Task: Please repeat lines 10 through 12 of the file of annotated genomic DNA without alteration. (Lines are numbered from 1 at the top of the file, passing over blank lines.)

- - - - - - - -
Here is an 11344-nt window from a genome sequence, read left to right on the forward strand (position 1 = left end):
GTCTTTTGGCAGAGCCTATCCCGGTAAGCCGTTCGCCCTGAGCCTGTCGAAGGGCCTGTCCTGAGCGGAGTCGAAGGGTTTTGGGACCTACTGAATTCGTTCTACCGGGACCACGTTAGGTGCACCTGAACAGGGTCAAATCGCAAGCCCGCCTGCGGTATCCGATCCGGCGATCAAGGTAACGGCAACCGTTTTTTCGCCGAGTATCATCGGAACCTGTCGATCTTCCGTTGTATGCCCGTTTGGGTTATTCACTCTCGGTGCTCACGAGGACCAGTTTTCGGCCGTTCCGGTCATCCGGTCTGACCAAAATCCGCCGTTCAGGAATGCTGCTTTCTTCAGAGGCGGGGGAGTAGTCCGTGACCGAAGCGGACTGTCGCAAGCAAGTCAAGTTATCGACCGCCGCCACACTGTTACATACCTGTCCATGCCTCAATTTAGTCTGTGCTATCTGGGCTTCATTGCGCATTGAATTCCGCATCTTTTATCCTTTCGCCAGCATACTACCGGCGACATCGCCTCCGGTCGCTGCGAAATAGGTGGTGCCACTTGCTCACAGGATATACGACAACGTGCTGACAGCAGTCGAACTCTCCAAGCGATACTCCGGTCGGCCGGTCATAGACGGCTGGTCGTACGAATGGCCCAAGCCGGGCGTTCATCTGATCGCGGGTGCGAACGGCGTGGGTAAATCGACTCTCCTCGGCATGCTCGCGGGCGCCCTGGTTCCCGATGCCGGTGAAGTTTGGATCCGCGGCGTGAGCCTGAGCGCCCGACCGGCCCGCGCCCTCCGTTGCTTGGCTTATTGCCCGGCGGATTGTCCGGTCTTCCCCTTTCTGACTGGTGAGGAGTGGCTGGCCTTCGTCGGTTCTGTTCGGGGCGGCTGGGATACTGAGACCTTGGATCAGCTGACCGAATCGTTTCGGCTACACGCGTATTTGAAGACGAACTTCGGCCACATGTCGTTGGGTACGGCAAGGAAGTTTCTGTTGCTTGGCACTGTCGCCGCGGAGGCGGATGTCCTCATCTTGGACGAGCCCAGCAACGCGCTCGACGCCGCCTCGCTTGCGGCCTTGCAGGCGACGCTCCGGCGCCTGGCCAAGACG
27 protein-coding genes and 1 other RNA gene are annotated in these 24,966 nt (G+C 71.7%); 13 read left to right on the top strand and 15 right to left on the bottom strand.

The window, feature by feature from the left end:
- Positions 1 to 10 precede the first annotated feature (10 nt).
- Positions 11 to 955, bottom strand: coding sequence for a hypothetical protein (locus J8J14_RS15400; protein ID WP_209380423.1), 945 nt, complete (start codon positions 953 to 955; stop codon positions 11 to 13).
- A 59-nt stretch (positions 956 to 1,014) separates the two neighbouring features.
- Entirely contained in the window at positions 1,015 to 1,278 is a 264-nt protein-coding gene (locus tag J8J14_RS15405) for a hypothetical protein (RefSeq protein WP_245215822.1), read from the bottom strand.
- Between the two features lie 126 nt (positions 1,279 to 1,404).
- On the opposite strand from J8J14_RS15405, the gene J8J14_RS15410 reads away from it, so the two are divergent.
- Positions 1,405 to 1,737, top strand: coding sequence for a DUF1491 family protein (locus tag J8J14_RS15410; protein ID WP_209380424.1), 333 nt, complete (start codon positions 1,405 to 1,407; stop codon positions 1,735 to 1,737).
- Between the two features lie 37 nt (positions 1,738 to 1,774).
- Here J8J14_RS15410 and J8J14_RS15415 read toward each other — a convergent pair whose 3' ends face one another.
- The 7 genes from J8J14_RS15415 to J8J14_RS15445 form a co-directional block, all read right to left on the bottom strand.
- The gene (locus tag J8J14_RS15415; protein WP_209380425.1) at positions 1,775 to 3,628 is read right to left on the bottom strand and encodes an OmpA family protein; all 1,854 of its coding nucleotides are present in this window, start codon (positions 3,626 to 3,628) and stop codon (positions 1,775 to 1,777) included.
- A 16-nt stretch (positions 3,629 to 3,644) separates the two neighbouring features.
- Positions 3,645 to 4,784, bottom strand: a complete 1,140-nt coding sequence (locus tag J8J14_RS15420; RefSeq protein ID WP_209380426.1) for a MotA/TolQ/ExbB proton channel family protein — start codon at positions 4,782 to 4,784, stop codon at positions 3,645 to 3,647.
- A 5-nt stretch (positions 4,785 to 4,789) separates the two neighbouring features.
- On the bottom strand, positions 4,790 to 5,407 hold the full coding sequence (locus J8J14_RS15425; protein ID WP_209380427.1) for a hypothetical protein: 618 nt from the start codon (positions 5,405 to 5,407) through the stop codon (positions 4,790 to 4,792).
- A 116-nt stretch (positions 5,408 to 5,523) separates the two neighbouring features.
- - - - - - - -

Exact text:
- On the opposite strand from J8J14_RS15405, the gene J8J14_RS15410 reads away from it, so the two are divergent.
- Positions 1,405 to 1,737, top strand: coding sequence for a DUF1491 family protein (locus tag J8J14_RS15410; protein ID WP_209380424.1), 333 nt, complete (start codon positions 1,405 to 1,407; stop codon positions 1,735 to 1,737).
- Between the two features lie 37 nt (positions 1,738 to 1,774).